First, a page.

There’s good news and bad news about equality in higher education for African American college students.
According to a study released by the College Board Advocacy & Policy Center on June 20, 2011, only 26 percent of African American men have at least an Associate’s degree. In addition, from 1976 to 2002, the number of bachelor’s degrees earned by black students, both male and female, dropped from 35% to only 20%.
These statistics reflect the long history of struggle and disappointment over equal access to higher education for African Americans in the United States. However, there is good news: More and more Historically Black Colleges and Universities (HBCUs) are trying to bridge the equal access gap by expanding into online education. In addition to initiatives by the colleges themselves, several other institutions and individuals have begun to step forward to create new opportunities for African American college students.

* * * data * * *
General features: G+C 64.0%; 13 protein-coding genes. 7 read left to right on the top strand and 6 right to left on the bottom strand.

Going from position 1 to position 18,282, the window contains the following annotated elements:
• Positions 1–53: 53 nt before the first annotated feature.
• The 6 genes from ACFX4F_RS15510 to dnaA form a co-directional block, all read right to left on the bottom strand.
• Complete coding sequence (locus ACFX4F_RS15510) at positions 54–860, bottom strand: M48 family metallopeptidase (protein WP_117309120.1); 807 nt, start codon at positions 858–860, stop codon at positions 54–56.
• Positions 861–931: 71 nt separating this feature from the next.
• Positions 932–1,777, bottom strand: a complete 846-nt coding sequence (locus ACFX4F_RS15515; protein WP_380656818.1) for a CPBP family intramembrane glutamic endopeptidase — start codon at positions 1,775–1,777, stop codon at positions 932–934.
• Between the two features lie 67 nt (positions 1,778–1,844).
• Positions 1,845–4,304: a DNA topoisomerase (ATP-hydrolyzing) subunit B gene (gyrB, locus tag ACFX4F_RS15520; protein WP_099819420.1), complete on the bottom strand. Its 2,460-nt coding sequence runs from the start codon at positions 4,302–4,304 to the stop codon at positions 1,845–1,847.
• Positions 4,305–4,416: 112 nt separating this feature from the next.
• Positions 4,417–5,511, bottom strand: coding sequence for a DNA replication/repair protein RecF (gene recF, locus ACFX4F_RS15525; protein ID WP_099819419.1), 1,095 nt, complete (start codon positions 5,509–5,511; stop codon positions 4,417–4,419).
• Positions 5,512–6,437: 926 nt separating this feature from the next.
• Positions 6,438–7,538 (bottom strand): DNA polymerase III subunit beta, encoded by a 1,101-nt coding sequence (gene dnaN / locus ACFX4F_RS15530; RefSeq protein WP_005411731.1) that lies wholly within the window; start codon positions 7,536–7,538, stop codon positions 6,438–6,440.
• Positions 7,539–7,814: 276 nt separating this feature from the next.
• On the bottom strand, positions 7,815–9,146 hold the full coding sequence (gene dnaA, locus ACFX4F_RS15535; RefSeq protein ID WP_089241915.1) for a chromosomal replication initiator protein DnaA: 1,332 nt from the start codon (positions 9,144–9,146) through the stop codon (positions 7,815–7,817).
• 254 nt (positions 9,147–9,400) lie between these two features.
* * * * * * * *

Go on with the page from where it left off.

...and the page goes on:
These efforts can help reduce the achievement gap for African American college students across the country. Statistics show that African Americans with a four-year college degree earn a substantially higher income than those with only some or no college experience. And black women are much more likely to complete a degree than black men, who have a higher drop-out rate. At a time when the economy is so unsteady, all students–including African American students–need to complete their degrees in order to secure employment. And while African American students have enrolled in high numbers in for-profit colleges such as the University of Phoenix, for-profit colleges have significantly low graduation rates.